What Is Shigella—and Could It Be Causing Your Stomach Pain?
Shigella is a bacterial infection that causes diarrhea—and can spread like wildfire, especially in places like jails, nursing homes, and schools.
The term shigella is actually the name for a group of bacteria that cause an infection known as shigellosis. There are four types of shigella. The most common one in the U.S. is Shigella sonnei or “group D” shigella, followed by Shigella flexneri or “group B” shigella. The other two types—Shigella boydii and Shigella dysentariae—are widespread in developing countries but rare in the U.S.
Shigella bacteria cause about half a million cases each year among Americans, according to the Centers for Disease Control and Prevention (CDC). Most of these get better on their own, but the organisms can sometimes cause more serious health problems.
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The main symptom of shigella is diarrhea—and often diarrhea that is more severe than that from other stomach bugs.
Other shigella symptoms can include nausea, vomiting, and, rarely, seizures or post-infectious arthritis, also called reactive arthritis. Signs of this arthritis are much like those of any other form: joint pain and inflammation, often in the ankles, knees, feet, and hips. In some cases, the strain of bowel movements in someone with shigella can cause the rectum to prolapse (slip down) through the anus.
Symptoms of shigella usually show up one to two days after you’ve been infected, although some people have no symptoms at all.
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Shigella is passed through contaminated feces (and poop may be contagious even if a person doesn't show symptoms).
“Bacteria can spread from an infected person to water, directly to another person, or in various types of food,” says Dr. Margolis, who is also an associate professor of pediatrics in the Division of Pediatric Gastroenterology, Hepatology, and Nutrition at Columbia University Medical Center in New York City.
The most common way shigella is transmitted is directly from person to person. This can happen if you have feces on your hand (say, from changing a child’s diaper) and then touch your mouth.
Fruit, leafy greens, turkey, chicken, lunch meat, milk, and raw oysters are among the more commonly contaminated foods, says Dr. Margolis. Foods that require human preparation—like sandwiches—are also common culprits.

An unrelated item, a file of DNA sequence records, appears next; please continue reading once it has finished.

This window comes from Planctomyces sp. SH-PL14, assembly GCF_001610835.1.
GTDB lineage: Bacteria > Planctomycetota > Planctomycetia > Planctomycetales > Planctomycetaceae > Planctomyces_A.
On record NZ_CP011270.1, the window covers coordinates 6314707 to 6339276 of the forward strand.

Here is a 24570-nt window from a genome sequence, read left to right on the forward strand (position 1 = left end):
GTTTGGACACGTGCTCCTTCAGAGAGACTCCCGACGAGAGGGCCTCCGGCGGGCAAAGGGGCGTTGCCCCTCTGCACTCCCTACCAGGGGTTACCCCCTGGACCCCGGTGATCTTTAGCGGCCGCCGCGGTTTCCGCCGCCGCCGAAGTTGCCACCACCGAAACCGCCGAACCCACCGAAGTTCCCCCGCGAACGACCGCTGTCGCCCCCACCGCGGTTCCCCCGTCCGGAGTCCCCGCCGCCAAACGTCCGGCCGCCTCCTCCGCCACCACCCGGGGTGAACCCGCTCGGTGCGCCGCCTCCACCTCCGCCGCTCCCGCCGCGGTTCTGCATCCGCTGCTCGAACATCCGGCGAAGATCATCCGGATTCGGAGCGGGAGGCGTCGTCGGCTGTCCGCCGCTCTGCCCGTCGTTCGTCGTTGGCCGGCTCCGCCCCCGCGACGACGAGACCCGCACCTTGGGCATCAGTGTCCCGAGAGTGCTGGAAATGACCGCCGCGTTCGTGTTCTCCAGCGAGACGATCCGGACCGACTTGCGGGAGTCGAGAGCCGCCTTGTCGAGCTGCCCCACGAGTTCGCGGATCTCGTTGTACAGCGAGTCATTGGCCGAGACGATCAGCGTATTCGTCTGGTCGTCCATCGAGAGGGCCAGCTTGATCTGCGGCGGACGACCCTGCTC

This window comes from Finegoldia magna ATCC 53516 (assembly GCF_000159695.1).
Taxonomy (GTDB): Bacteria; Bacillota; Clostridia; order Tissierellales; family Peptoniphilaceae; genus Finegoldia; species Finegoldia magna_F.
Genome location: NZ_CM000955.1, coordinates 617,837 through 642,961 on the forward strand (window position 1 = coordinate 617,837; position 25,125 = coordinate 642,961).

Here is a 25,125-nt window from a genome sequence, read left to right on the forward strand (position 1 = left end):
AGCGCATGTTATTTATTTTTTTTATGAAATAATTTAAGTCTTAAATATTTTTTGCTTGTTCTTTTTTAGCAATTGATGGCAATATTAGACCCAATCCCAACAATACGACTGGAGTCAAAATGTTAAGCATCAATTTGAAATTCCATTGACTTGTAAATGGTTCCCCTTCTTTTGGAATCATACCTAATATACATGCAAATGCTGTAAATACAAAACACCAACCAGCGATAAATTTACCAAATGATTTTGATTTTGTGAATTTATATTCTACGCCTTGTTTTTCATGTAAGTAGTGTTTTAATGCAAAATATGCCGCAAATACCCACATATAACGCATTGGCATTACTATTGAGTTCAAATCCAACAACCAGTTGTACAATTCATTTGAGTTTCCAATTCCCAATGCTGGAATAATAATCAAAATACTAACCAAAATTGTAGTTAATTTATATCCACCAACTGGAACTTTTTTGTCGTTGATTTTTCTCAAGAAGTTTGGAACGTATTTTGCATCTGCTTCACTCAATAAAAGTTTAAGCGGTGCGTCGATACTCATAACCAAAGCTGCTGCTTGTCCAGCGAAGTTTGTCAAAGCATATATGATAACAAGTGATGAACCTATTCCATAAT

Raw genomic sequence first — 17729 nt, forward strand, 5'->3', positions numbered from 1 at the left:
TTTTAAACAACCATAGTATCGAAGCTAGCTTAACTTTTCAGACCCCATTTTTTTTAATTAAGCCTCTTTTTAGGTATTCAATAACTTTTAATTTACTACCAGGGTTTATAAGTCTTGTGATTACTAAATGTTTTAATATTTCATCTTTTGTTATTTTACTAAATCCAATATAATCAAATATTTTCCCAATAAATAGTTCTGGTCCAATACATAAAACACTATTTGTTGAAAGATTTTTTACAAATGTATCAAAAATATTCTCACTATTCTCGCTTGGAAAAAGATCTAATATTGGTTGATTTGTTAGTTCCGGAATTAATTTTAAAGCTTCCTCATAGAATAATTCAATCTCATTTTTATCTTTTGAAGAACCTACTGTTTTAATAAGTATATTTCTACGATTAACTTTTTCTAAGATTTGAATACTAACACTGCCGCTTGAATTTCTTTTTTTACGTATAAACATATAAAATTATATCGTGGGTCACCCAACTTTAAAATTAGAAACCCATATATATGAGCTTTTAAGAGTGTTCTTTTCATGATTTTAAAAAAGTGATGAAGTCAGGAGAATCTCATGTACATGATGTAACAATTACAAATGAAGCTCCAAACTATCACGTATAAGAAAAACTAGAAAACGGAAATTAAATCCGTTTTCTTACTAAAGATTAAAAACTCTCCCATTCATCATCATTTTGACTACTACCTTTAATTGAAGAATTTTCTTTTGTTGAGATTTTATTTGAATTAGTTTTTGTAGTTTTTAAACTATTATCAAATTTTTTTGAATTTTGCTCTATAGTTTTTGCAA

Shigella can also be passed through sex if you have contact with contaminated stool. It can also be spread by houseflies and water, either untreated drinking water or just swallowing a mouthful when you’re swimming in contaminated water.
Children under 5 are most at risk for shigella infection, although anyone can be infected.
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Because shigella is transmitted by accidentally ingesting contaminated poop, preventing shigella is all about the tried-and-true: washing your hands. “Rigorous hygiene is of the utmost importance,” says Dr. Margolis. “It is very contagious for up to one to two weeks, even after the diarrhea has resolved.”
Hand washing is especially important after going to the bathroom and after changing diapers. You should also make sure children wash their hands thoroughly. Throw diapers away promptly, in a lined garbage can, the CDC advises. Avoid preparing food for others when you have diarrhea, and if your kids have diarrhea, keep them home from school.
Traveling to developing countries can also pose a hazard, and if you are on roads less traveled, drink only boiled or treated water and eat only cooked foods and fruit you peel yourself, according to Foodsafety.gov.
A mild case of shigella usually clears up on its own in five to seven days, although bowel moments may take longer to return to normal. Antibiotics can speed up the recovery process. Otherwise, you’re left with rest (preferably close to a bathroom), drinking plenty of fluids to avoid dehydration, and staying away from tempting over-the-counter remedies.
“Avoid drugs that treat diarrhea (like Imodium or Lomotil) because they can make the condition worse,” says Dr. Margolis. Bismuth subsalicylate (like Pepto-Bismol) is OK to use, however, and acetaminophen may help with a fever.
See a doctor if you or your child has a fever of 101 or higher or you show signs of dehydration like losing weight and urinating less often.
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